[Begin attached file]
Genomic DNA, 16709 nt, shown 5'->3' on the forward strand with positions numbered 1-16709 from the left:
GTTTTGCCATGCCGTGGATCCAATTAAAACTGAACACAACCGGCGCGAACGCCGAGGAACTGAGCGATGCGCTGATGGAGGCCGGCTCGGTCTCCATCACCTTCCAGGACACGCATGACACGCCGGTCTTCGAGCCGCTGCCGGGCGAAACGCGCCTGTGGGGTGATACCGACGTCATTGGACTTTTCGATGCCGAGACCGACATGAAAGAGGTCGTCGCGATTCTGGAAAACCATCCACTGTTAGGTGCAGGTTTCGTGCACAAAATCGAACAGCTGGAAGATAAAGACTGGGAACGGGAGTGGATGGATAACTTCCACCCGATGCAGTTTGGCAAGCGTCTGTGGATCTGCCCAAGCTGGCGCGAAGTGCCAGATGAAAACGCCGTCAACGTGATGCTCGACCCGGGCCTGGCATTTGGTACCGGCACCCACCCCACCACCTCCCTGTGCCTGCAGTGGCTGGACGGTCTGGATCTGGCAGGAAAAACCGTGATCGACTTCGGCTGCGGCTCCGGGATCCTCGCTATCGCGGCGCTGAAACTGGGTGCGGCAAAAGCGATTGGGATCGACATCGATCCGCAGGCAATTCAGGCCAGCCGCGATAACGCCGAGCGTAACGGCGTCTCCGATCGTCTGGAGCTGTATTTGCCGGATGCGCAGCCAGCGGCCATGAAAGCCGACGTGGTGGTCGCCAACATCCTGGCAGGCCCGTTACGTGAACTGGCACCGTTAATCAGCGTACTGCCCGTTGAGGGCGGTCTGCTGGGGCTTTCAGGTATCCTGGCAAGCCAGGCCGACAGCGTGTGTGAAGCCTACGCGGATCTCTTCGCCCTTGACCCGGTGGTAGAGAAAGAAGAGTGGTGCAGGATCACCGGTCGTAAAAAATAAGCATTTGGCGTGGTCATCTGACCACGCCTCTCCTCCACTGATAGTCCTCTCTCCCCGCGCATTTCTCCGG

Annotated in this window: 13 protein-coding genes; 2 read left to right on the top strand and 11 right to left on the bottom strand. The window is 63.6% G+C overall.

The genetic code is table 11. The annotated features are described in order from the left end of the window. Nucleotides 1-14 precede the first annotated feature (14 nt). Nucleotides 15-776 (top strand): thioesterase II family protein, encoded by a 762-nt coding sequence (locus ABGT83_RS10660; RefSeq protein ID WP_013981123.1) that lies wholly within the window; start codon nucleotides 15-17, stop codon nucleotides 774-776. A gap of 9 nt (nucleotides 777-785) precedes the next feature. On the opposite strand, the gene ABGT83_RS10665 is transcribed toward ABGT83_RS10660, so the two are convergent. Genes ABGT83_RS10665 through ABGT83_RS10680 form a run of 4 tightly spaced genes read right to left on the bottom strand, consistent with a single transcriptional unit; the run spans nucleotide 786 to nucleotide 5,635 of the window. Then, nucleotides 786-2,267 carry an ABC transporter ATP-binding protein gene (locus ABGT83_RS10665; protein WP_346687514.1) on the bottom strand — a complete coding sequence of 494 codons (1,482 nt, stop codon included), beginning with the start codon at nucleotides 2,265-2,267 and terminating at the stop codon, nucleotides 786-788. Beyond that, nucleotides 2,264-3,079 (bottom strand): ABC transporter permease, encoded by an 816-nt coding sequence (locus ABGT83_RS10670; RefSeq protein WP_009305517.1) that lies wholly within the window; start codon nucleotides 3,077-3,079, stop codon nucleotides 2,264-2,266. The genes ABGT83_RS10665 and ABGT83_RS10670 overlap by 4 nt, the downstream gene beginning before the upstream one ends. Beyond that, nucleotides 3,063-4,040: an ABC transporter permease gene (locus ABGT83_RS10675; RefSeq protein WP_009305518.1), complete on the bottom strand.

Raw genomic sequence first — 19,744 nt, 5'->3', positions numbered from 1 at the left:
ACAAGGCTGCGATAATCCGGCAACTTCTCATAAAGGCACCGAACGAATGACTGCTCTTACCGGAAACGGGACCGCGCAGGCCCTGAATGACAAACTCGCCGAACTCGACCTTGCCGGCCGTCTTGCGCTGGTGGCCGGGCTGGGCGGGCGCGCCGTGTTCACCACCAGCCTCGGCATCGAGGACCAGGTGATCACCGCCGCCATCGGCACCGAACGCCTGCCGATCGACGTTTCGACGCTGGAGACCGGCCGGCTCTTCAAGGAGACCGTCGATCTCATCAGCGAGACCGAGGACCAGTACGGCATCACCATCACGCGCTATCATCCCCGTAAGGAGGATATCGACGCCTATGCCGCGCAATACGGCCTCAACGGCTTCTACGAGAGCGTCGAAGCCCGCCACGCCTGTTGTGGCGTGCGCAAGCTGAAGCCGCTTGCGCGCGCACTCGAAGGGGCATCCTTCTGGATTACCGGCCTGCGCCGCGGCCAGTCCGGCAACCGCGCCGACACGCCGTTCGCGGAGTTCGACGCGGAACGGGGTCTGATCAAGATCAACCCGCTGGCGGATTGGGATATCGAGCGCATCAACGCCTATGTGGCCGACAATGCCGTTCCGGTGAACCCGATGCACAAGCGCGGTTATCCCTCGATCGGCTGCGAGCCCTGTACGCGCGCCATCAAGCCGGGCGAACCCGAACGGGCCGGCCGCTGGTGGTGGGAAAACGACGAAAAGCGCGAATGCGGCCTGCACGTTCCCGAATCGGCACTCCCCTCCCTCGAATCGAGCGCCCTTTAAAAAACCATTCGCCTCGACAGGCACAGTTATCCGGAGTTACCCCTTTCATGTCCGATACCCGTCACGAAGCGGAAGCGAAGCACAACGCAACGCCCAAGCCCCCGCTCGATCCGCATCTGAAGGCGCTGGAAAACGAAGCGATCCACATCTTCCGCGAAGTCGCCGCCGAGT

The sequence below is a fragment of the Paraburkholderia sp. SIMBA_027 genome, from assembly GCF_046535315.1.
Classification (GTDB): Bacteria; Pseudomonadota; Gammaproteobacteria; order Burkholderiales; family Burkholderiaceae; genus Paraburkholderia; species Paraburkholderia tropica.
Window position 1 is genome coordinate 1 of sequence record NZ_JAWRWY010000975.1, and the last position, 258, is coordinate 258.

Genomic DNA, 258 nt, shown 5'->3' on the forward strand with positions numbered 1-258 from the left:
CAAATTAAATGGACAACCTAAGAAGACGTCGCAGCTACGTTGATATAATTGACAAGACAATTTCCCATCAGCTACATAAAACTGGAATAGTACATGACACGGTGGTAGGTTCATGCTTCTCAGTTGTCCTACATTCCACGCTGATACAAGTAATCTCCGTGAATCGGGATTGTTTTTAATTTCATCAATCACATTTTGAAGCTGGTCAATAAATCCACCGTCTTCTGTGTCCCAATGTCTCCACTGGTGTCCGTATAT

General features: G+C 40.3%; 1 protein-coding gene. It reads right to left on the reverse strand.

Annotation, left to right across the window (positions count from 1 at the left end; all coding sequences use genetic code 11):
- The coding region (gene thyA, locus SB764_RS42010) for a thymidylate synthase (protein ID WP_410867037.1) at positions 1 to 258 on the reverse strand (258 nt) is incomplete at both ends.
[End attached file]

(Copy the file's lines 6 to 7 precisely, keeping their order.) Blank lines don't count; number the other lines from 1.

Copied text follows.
ACAAGGCTGCGATAATCCGGCAACTTCTCATAAAGGCACCGAACGAATGACTGCTCTTACCGGAAACGGGACCGCGCAGGCCCTGAATGACAAACTCGCCGAACTCGACCTTGCCGGCCGTCTTGCGCTGGTGGCCGGGCTGGGCGGGCGCGCCGTGTTCACCACCAGCCTCGGCATCGAGGACCAGGTGATCACCGCCGCCATCGGCACCGAACGCCTGCCGATCGACGTTTCGACGCTGGAGACCGGCCGGCTCTTCAAGGAGACCGTCGATCTCATCAGCGAGACCGAGGACCAGTACGGCATCACCATCACGCGCTATCATCCCCGTAAGGAGGATATCGACGCCTATGCCGCGCAATACGGCCTCAACGGCTTCTACGAGAGCGTCGAAGCCCGCCACGCCTGTTGTGGCGTGCGCAAGCTGAAGCCGCTTGCGCGCGCACTCGAAGGGGCATCCTTCTGGATTACCGGCCTGCGCCGCGGCCAGTCCGGCAACCGCGCCGACACGCCGTTCGCGGAGTTCGACGCGGAACGGGGTCTGATCAAGATCAACCCGCTGGCGGATTGGGATATCGAGCGCATCAACGCCTATGTGGCCGACAATGCCGTTCCGGTGAACCCGATGCACAAGCGCGGTTATCCCTCGATCGGCTGCGAGCCCTGTACGCGCGCCATCAAGCCGGGCGAACCCGAACGGGCCGGCCGCTGGTGGTGGGAAAACGACGAAAAGCGCGAATGCGGCCTGCACGTTCCCGAATCGGCACTCCCCTCCCTCGAATCGAGCGCCCTTTAAAAAACCATTCGCCTCGACAGGCACAGTTATCCGGAGTTACCCCTTTCATGTCCGATACCCGTCACGAAGCGGAAGCGAAGCACAACGCAACGCCCAAGCCCCCGCTCGATCCGCATCTGAAGGCGCTGGAAAACGAAGCGATCCACATCTTCCGCGAAGTCGCCGCCGAGT

The sequence below is a fragment of the Paraburkholderia sp. SIMBA_027 genome, from assembly GCF_046535315.1.